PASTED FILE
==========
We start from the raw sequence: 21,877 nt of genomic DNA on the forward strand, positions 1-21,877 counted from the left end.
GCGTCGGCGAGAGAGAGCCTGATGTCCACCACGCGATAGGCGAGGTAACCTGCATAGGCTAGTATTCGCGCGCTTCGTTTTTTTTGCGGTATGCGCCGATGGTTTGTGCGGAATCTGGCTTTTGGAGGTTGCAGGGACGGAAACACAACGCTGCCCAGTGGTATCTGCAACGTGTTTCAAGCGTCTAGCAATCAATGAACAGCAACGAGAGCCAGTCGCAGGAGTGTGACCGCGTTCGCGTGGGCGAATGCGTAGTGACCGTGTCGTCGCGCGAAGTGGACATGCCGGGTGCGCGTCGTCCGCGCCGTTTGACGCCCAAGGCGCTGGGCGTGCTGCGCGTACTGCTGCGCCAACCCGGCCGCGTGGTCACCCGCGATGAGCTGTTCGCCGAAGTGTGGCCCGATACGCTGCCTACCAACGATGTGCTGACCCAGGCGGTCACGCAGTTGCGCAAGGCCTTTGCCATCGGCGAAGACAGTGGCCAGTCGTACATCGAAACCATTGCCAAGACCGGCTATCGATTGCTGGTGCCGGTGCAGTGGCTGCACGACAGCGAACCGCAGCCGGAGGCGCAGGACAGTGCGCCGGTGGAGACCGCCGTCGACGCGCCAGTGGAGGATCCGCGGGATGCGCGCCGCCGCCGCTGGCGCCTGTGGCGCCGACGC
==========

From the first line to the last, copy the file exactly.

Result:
We start from the raw sequence: 21,877 nt of genomic DNA on the forward strand, positions 1-21,877 counted from the left end.
GCGTCGGCGAGAGAGAGCCTGATGTCCACCACGCGATAGGCGAGGTAACCTGCATAGGCTAGTATTCGCGCGCTTCGTTTTTTTTGCGGTATGCGCCGATGGTTTGTGCGGAATCTGGCTTTTGGAGGTTGCAGGGACGGAAACACAACGCTGCCCAGTGGTATCTGCAACGTGTTTCAAGCGTCTAGCAATCAATGAACAGCAACGAGAGCCAGTCGCAGGAGTGTGACCGCGTTCGCGTGGGCGAATGCGTAGTGACCGTGTCGTCGCGCGAAGTGGACATGCCGGGTGCGCGTCGTCCGCGCCGTTTGACGCCCAAGGCGCTGGGCGTGCTGCGCGTACTGCTGCGCCAACCCGGCCGCGTGGTCACCCGCGATGAGCTGTTCGCCGAAGTGTGGCCCGATACGCTGCCTACCAACGATGTGCTGACCCAGGCGGTCACGCAGTTGCGCAAGGCCTTTGCCATCGGCGAAGACAGTGGCCAGTCGTACATCGAAACCATTGCCAAGACCGGCTATCGATTGCTGGTGCCGGTGCAGTGGCTGCACGACAGCGAACCGCAGCCGGAGGCGCAGGACAGTGCGCCGGTGGAGACCGCCGTCGACGCGCCAGTGGAGGATCCGCGGGATGCGCGCCGCCGCCGCTGGCGCCTGTGGCGCCGACGC